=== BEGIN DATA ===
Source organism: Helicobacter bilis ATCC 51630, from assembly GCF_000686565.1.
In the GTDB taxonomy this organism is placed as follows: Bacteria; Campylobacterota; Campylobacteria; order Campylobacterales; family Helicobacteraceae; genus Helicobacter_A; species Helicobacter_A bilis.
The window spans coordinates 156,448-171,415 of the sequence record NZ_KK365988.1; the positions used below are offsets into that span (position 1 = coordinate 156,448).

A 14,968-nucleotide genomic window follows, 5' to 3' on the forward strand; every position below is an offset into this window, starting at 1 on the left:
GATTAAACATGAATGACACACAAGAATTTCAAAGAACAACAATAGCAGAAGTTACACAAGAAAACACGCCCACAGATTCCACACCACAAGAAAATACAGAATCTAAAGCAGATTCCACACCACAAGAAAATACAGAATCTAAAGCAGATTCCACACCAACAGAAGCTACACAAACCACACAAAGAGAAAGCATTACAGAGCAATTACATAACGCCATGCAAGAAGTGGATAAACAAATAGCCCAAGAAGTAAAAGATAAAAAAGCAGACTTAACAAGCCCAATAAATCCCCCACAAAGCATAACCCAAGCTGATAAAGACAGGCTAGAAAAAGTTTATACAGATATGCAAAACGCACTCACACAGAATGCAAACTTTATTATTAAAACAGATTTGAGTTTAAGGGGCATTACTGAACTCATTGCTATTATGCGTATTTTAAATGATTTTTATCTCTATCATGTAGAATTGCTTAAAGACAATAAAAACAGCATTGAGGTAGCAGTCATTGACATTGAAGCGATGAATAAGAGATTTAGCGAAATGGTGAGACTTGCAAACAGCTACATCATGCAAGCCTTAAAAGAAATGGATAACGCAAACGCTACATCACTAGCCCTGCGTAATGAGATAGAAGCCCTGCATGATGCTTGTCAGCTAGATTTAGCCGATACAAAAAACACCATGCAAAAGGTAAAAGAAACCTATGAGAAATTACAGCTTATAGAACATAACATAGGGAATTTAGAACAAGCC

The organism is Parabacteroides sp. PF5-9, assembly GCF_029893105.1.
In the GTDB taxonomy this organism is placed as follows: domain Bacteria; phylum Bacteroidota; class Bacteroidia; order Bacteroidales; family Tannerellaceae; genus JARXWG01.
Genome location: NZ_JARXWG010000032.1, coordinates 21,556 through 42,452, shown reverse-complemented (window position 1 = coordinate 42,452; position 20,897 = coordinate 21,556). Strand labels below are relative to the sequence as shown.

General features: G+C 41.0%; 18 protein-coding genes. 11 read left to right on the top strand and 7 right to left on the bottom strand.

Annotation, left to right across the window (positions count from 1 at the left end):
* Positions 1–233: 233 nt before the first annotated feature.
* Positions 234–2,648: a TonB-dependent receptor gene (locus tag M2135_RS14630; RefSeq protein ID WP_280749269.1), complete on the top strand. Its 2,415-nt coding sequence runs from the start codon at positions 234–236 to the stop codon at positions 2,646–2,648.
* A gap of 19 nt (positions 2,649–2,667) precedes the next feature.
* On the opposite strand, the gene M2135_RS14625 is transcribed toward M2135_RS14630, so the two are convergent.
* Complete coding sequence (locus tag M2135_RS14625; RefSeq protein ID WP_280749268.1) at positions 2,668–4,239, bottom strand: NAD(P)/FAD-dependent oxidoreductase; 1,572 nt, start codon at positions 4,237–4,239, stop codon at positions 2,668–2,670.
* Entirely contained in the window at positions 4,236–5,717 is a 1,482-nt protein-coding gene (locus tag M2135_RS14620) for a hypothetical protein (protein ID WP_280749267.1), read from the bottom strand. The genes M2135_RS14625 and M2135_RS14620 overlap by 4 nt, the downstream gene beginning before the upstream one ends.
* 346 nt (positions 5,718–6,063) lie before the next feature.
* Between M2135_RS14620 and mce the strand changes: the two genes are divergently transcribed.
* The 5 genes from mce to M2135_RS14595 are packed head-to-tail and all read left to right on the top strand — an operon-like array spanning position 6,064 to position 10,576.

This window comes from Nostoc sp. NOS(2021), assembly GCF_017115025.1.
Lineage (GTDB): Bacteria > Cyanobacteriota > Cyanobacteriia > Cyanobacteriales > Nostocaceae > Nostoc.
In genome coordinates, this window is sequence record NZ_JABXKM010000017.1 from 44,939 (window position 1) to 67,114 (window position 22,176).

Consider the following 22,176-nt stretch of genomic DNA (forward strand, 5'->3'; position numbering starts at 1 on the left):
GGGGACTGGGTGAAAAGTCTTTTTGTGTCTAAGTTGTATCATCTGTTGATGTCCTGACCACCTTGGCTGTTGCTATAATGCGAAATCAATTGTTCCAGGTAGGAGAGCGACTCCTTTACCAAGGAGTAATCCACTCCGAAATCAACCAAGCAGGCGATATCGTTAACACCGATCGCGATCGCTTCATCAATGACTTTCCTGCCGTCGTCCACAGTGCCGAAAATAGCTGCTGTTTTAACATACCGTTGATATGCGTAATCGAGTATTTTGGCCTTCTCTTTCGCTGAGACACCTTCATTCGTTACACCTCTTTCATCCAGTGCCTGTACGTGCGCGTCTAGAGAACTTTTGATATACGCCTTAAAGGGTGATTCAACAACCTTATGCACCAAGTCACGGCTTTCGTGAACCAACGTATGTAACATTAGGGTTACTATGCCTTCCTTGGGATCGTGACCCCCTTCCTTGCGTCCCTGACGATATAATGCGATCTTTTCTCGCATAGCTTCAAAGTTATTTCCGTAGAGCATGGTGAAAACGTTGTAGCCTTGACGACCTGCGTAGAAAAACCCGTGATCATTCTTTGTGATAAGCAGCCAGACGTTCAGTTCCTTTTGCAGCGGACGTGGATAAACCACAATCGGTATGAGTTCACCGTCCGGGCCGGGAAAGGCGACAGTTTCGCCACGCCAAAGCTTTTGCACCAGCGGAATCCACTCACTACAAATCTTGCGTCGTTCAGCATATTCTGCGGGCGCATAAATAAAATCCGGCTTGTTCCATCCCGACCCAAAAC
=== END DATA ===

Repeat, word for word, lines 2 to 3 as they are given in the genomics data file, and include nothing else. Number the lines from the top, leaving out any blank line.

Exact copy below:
In the GTDB taxonomy this organism is placed as follows: Bacteria; Campylobacterota; Campylobacteria; order Campylobacterales; family Helicobacteraceae; genus Helicobacter_A; species Helicobacter_A bilis.
The window spans coordinates 156,448-171,415 of the sequence record NZ_KK365988.1; the positions used below are offsets into that span (position 1 = coordinate 156,448).